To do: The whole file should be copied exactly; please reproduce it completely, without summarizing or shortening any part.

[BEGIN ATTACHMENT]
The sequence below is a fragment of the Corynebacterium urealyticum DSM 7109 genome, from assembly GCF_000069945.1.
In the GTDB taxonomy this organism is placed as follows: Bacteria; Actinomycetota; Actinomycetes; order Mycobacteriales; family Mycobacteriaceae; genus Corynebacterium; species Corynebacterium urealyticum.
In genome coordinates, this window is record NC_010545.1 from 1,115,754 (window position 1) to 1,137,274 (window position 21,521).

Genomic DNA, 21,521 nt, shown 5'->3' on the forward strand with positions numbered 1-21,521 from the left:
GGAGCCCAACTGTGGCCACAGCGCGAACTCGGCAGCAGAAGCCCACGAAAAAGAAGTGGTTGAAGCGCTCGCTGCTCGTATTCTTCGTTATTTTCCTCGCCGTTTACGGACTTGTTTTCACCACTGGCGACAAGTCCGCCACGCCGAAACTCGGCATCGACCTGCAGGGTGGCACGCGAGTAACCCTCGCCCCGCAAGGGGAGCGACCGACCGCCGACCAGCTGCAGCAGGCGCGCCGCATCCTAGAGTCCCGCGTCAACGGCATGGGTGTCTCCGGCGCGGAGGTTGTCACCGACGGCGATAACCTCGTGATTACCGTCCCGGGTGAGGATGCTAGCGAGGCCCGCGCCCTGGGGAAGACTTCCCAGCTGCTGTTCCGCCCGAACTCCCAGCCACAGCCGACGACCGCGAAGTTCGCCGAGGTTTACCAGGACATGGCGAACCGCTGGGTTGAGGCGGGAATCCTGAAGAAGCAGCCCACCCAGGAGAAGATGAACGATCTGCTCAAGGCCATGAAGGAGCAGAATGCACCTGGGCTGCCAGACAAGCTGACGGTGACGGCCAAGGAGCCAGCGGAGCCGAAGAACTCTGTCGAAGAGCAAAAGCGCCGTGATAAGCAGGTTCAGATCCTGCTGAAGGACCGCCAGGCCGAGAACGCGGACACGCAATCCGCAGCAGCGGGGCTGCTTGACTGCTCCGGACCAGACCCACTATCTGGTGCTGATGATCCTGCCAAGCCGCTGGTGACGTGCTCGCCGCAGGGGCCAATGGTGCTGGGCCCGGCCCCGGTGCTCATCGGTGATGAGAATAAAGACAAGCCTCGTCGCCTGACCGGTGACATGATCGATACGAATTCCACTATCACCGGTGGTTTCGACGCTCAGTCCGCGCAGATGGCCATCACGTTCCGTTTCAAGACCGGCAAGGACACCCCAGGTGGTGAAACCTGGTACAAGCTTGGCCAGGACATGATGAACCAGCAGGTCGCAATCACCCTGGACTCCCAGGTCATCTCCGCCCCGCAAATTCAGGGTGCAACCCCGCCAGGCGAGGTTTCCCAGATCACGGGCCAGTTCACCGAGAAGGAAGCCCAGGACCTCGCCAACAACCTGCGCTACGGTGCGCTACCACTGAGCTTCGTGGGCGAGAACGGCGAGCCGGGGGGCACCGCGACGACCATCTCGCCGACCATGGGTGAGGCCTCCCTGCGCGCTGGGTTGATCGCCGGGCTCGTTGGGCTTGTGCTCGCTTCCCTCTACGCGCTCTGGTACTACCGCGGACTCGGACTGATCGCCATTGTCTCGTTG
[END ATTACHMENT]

The sequence below is a fragment of the Corynebacterium urealyticum DSM 7109 genome, from assembly GCF_000069945.1.
In the GTDB taxonomy this organism is placed as follows: Bacteria; Actinomycetota; Actinomycetes; order Mycobacteriales; family Mycobacteriaceae; genus Corynebacterium; species Corynebacterium urealyticum.
In genome coordinates, this window is record NC_010545.1 from 1,115,754 (window position 1) to 1,137,274 (window position 21,521).

Genomic DNA, 21,521 nt, shown 5'->3' on the forward strand with positions numbered 1-21,521 from the left:
GGAGCCCAACTGTGGCCACAGCGCGAACTCGGCAGCAGAAGCCCACGAAAAAGAAGTGGTTGAAGCGCTCGCTGCTCGTATTCTTCGTTATTTTCCTCGCCGTTTACGGACTTGTTTTCACCACTGGCGACAAGTCCGCCACGCCGAAACTCGGCATCGACCTGCAGGGTGGCACGCGAGTAACCCTCGCCCCGCAAGGGGAGCGACCGACCGCCGACCAGCTGCAGCAGGCGCGCCGCATCCTAGAGTCCCGCGTCAACGGCATGGGTGTCTCCGGCGCGGAGGTTGTCACCGACGGCGATAACCTCGTGATTACCGTCCCGGGTGAGGATGCTAGCGAGGCCCGCGCCCTGGGGAAGACTTCCCAGCTGCTGTTCCGCCCGAACTCCCAGCCACAGCCGACGACCGCGAAGTTCGCCGAGGTTTACCAGGACATGGCGAACCGCTGGGTTGAGGCGGGAATCCTGAAGAAGCAGCCCACCCAGGAGAAGATGAACGATCTGCTCAAGGCCATGAAGGAGCAGAATGCACCTGGGCTGCCAGACAAGCTGACGGTGACGGCCAAGGAGCCAGCGGAGCCGAAGAACTCTGTCGAAGAGCAAAAGCGCCGTGATAAGCAGGTTCAGATCCTGCTGAAGGACCGCCAGGCCGAGAACGCGGACACGCAATCCGCAGCAGCGGGGCTGCTTGACTGCTCCGGACCAGACCCACTATCTGGTGCTGATGATCCTGCCAAGCCGCTGGTGACGTGCTCGCCGCAGGGGCCAATGGTGCTGGGCCCGGCCCCGGTGCTCATCGGTGATGAGAATAAAGACAAGCCTCGTCGCCTGACCGGTGACATGATCGATACGAATTCCACTATCACCGGTGGTTTCGACGCTCAGTCCGCGCAGATGGCCATCACGTTCCGTTTCAAGACCGGCAAGGACACCCCAGGTGGTGAAACCTGGTACAAGCTTGGCCAGGACATGATGAACCAGCAGGTCGCAATCACCCTGGACTCCCAGGTCATCTCCGCCCCGCAAATTCAGGGTGCAACCCCGCCAGGCGAGGTTTCCCAGATCACGGGCCAGTTCACCGAGAAGGAAGCCCAGGACCTCGCCAACAACCTGCGCTACGGTGCGCTACCACTGAGCTTCGTGGGCGAGAACGGCGAGCCGGGGGGCACCGCGACGACCATCTCGCCGACCATGGGTGAGGCCTCCCTGCGCGCTGGGTTGATCGCCGGGCTCGTTGGGCTTGTGCTCGCTTCCCTCTACGCGCTCTGGTACTACCGCGGACTCGGACTGATCGCCATTGTCTCGTTG